In the context of School of Disobedience, the artworks are displayed as successfully tested examples of “collective campaigning,” Leinonen explained, meant to encourage viewers to reenact them anywhere in the world and take up their social causes. Although he is “headmaster” and “founder” of the school, he intends for the exhibition to be inclusive, with his works existing as models for future, open-sourced forms of art. The School of Disobedience is technically his retrospective, but it is ultimately a collective endeavor between anyone aspiring to fight for a cause.
“I am a bit tired of the the art world, which is so very exclusive, even though art is very inclusive,” Leinonen said. “All we do and think comes out of interaction with others. In activism, politics, and art, to change things we don’t need individual heroes doing big things. We need movements, masses of people making small things.”
Jani Leinonen’s The School of Disobedience runs from September 4, 2015–January 31, 2016 at Kiasma (Mannerheiminaukio 2, Helsinki).
Remembering the Migrants Who Died in US Detention
Artist Jackie Amézquita will lead a caravan of trucks with the names of the deceased to LA sites representing systems of oppression and solidarity for immigrants.
Mark Thomas Gibson’s Cartoons See the US Going Nowhere
If Thomas Nast, who is considered the “Father of the American Cartoon,” has an heir, it is Gibson, who goes one step further and elevates caricature and commentary into art.
LSU School of Art Grants Highest MFA Stipends in the Southern US
With funded assistantships, full tuition waivers, and generous stipends, Louisiana State University helps students lay the groundwork for a successful lifelong art practice.
Kahori Kamiya Transmutes Grief Into Play
Through artworks that encourage viewers to explore varied vantages, Kamiya conveys her accrued wisdom and experiences without the weight of their pain.
Maya Deren in Vivid Focus
Maya Deren: Choreographed for Camera depicts how the artist’s life and ideas cemented her place as a champion and influencer of culture.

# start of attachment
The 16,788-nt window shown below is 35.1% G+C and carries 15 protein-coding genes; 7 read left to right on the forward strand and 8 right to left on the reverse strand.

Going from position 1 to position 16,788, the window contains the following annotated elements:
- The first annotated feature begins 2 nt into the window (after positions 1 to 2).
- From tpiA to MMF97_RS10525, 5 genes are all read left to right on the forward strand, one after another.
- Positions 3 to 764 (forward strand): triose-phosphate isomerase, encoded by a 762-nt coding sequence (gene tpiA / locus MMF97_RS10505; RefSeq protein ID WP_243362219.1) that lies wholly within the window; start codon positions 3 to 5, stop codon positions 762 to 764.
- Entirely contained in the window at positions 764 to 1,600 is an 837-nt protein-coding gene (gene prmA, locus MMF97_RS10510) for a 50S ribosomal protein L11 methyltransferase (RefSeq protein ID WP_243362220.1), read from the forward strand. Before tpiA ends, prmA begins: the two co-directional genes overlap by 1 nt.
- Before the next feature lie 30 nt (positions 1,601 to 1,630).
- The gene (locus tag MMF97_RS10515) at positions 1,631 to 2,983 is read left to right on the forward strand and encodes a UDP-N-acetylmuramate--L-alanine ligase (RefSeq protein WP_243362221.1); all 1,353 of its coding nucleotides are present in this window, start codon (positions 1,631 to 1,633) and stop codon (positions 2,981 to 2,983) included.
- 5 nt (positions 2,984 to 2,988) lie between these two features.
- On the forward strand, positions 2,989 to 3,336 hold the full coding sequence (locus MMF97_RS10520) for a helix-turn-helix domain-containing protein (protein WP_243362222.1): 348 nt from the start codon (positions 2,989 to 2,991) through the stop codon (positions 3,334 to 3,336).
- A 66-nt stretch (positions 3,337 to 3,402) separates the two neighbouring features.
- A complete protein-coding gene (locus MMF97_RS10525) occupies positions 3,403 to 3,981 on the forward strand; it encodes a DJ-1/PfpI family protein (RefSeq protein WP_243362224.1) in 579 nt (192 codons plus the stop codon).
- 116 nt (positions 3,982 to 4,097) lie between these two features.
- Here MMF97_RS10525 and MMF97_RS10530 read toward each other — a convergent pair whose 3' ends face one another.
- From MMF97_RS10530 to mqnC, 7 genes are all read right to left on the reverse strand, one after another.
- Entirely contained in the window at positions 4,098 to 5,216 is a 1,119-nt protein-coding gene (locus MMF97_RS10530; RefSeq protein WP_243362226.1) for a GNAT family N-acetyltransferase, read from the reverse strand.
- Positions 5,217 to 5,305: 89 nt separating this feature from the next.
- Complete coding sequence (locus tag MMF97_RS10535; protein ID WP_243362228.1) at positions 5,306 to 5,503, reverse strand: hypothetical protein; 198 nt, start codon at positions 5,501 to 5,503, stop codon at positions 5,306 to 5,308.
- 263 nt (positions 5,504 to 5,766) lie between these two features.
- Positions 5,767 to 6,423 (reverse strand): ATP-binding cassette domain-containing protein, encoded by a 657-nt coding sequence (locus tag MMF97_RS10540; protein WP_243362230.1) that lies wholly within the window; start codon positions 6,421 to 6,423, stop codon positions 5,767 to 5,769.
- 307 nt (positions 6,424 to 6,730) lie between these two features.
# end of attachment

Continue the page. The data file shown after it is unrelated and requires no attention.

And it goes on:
School of the Art Institute of Chicago Offers Summer Art and Design Courses Online and On-Campus
Emerging and established artists can choose from over 50 Adult Continuing Education courses at one of the most influential art and design schools in the US.
AI Image Generators Finally Figured Out Hands
Midjourney fixed its inability to render hands realistically, one of the telltale signs of an image being AI-generated.
Lorraine O’Grady, Emily Jacir Among American Academy of Arts’s 2023 Awardees
Artist Faith Ringgold and scholar Helen Hennessy Vendler received this year’s gold medals.
IDSVA Offers a Non-Studio PhD in Visual Arts: Philosophy, Aesthetics, and Art Theory
With no campus, the Institute for Doctoral Studies in the Visual Arts is a truly nomadic institution, existing everywhere our students and faculty are.
MTV’s The Exhibit Needs a Cutthroat Judge
In episode three, the artists created works about the pandemic and bonded with each other, which is cute but doesn’t really make for good TV.
Cauleen Smith’s Drylongso Depicts a Bygone Oakland
Smith’s 1998 film exudes the DIY charm of a low-budget, first-time feature while keenly depicting the complexities of both race- and gender-related inequalities.
Tyler School of Art and Architecture Opens 2023 MFA Thesis Exhibition Series
Students working in diverse disciplines explore temporality, connectedness in time and space, and global reckonings. On view in Philadelphia.
Take Ai Weiwei’s Middle Finger Anywhere in the World
A new collaboration between the artist and Avant Arte invites users to flip the bird anywhere and everywhere on Google Maps.
This week, gifted DeSantis a “fascist” snowflake, NASA’s Webb telescope captures a supernova, corporatizing London’s creativity, and much more.
I hope this travels to the South West US! Excellent! PTxS
I pray Not.
Comments are closed.